Thursday December 2
If Danny Krivit didn’t exist, the dance floor would be forced to invent him. An NYC booty physicist of the highest order, he has perfected the art of divorcing wallflowers from their natural habitat for the past 40 years. The man has a dream resume: James Brown gave him his first white-label, David Mancuso gave him his first gigs, and Larry Levan gave him his tutelage. Tonight, he plays with the younger, more spiritually inclined Osunlade, and both men get to enjoy one another’s somewhat similar yet very different crowds.
Packed by midnight with a pitch-perfect mix of young and old, black and white, meatpacking clubbers and Fela! worshippers, Cielo’s stellar sound system unites everyone under the groove. Thanks to the perfect storm of tribal, early house, and disco blasting tonight, the affair could almost pass for a latter-day version of one of the aforementioned DJs’ legendary nights . . . if there weren’t so much Ed Hardy gear up in the piece. It really is a rarity, though, to see so many different stripes of nightlifers goin for it so hard on that sunken dance floor, and even on the outskirts by those lit-up walls.
As tranquil and inclusive as the night is, though, it’s not without its share of kooks. At one point on the smoking patio a short, squat woman in a spandex workout shirt tucked into belted mom jeans stands up and declares, out of nowhere, “Victoria’s Secret top and bottom every day, bitches! Do not fuck with this! I’m 48 years old, I’m a lesbian, I have a 24-year-old son, and I just wanna have a good time!” We all do, mama.
The Dance.Here.Now party has hosted all the old-school big boys: Danny Tenaglia, Carl Cox, Victor Calderone (and that was just this year alone). Tonight’s bill is no different. Krivit has achieved the seemingly impossible by sticking around the NYC club scene and staying relevant all the while. Comparatively, Osunlade is almost an up-and-comer. A Yoruban Ifa priest, his distinctive style of tribal Afro-rhythms, peppered with choppy vocal sounds and funk chanting, gets tougher and darker in person. While God can sometimes be a tough sell in dance music (we’re looking at you, Todd Edwards), Osunlade sidesteps that debate by simply injecting large quantities of spirituality that people can clearly feel without daring speak its name. Krivit stays in the booth for the entire evening, thoroughly enjoying the sounds of his opening-act compatriot as people vocally agree when Osunlade drops Roland Clark’s new-house classic “I Get Deep” (later sampled by Fatboy Slim). The place actually clears out a bit when the “King of the Edit” comes on, but then, again, it is 1:30 a.m. on a school night.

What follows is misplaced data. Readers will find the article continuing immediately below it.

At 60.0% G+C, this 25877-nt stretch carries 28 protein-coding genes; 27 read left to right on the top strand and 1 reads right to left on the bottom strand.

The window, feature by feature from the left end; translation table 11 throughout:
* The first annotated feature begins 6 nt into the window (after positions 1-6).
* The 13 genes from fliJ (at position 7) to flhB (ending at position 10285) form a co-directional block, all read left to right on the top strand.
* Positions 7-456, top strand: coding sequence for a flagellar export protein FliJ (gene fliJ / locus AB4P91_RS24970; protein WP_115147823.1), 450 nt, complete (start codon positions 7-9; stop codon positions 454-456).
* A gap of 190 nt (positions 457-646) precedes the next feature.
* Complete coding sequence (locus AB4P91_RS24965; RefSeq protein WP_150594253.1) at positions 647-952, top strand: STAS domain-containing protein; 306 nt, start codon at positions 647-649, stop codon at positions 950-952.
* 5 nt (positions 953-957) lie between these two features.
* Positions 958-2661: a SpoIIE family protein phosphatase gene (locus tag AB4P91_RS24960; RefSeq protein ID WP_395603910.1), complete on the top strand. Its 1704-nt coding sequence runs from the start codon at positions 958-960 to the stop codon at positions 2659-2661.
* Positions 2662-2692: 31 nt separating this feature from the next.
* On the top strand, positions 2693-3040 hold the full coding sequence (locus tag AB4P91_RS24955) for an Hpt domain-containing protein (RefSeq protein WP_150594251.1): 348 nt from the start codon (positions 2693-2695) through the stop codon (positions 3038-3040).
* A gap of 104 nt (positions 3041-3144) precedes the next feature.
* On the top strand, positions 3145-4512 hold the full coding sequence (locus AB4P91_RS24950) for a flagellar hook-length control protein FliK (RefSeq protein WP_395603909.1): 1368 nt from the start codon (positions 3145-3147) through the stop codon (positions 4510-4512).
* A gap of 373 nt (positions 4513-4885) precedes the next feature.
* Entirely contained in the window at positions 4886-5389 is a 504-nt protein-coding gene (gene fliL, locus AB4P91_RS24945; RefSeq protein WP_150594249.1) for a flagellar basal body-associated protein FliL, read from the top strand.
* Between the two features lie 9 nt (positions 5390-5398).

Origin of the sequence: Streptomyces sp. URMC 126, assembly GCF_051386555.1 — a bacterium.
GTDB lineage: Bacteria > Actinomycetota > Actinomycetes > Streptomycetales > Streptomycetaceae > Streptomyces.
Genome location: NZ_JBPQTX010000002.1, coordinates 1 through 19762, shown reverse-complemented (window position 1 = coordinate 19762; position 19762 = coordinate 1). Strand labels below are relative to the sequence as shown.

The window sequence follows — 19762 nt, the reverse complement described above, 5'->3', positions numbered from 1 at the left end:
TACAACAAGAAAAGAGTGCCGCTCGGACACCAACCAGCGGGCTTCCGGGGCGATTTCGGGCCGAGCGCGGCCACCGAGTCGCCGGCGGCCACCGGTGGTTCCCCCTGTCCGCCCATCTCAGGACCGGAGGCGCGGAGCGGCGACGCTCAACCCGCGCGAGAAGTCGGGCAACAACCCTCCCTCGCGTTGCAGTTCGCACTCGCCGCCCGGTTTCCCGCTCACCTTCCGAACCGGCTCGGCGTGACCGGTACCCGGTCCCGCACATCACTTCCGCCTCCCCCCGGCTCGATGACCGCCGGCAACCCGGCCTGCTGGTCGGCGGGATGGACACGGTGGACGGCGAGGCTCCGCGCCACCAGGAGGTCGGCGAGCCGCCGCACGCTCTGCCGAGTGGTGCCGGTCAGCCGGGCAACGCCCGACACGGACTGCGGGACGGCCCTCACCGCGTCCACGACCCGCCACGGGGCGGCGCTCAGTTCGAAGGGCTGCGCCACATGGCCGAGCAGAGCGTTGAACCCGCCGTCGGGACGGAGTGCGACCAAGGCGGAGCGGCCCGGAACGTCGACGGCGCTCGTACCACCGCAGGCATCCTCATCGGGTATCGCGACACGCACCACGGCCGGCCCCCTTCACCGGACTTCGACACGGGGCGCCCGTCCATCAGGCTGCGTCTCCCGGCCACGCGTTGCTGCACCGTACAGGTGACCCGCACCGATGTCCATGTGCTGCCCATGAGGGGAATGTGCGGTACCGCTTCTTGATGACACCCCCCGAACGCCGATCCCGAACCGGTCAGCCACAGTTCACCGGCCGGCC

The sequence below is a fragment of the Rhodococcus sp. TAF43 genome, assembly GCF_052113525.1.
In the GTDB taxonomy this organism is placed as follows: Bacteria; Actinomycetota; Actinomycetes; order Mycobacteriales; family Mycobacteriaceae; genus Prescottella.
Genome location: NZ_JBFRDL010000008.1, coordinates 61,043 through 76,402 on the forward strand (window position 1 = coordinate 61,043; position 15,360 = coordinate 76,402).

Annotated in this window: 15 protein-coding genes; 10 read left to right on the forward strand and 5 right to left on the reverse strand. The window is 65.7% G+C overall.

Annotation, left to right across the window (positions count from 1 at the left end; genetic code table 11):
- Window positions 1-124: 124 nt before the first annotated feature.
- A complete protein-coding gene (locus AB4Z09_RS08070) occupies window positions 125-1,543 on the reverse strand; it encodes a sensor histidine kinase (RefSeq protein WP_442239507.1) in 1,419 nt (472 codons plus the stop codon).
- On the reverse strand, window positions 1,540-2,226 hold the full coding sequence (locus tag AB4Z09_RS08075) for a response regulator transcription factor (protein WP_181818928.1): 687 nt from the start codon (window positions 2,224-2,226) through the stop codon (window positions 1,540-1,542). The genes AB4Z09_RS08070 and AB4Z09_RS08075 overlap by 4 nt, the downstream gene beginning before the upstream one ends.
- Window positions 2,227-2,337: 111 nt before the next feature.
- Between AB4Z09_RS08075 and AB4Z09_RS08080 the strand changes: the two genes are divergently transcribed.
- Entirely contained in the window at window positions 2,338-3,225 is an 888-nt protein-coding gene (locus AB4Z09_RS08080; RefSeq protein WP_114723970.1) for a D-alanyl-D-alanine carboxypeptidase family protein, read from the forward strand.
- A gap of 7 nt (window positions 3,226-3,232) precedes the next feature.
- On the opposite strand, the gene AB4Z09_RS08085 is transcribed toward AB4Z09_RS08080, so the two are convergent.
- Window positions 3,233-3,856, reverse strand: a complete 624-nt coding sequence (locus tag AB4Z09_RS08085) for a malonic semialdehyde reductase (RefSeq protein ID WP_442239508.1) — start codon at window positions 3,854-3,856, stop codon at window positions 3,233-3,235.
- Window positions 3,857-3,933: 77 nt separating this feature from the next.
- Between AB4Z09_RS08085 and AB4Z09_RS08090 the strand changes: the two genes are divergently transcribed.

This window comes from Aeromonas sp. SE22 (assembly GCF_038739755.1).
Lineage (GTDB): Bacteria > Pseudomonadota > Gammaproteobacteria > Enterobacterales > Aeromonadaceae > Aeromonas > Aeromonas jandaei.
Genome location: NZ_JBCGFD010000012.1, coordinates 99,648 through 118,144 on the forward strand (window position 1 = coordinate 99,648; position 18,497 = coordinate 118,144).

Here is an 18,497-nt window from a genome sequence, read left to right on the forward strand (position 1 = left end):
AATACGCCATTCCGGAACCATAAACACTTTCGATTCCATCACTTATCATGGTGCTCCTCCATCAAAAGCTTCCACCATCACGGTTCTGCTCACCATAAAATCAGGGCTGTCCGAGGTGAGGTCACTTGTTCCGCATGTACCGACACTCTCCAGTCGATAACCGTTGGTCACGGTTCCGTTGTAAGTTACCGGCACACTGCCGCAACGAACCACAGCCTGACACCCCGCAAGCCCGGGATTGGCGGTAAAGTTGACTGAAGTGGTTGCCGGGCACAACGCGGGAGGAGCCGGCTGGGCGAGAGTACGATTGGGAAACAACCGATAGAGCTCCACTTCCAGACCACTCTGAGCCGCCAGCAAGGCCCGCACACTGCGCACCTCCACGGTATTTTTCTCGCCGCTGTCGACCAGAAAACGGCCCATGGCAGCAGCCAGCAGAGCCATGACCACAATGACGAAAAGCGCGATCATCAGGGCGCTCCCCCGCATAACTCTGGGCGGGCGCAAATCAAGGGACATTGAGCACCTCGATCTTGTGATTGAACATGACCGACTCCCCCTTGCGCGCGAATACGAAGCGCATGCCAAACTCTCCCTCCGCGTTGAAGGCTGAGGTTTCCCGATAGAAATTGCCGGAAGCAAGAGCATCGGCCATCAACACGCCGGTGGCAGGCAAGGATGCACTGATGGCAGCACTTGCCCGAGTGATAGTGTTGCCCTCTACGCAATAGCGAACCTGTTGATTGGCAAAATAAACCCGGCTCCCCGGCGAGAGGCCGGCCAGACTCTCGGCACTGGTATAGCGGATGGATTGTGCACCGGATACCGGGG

A musical journeyman open to — and usually inclined to master — almost any style of music that gets your body in motion, Krivit occupies a rarefied air for a record jock: revered by any disco-head in the know, yet still current enough to hang with any young turk. Both born into it, yet continually working his tail off. Just check the Taschen coffee-table book on old funk and soul record-cover art that he recently helped compile (hello, last-minute record-geek Christmas gift!). Tonight, Krivit doesn’t play quite as much of the soulful vocal house that we’ve come to expect from him as one-third of the Dons of Deep (along with Francois K. and Joe Clausell) from his long-running Body & Soul night, instead sticking closer to the funky path, masterfully mixing the levels and turning even the most standard of house beats into a unique jam. He only spins for an hour before bringing Osunlade back on, but not before perfectly mixing in a deft edit of disco mainstay “Boogie Wonderland,” for which the crowd goes bananas. The wedding anthem is reborn among these other unknown gems, and it almost feels like 1979 all over again. The first taste is free, fellas.
This article from the Village Voice Archive was posted on December 3, 2010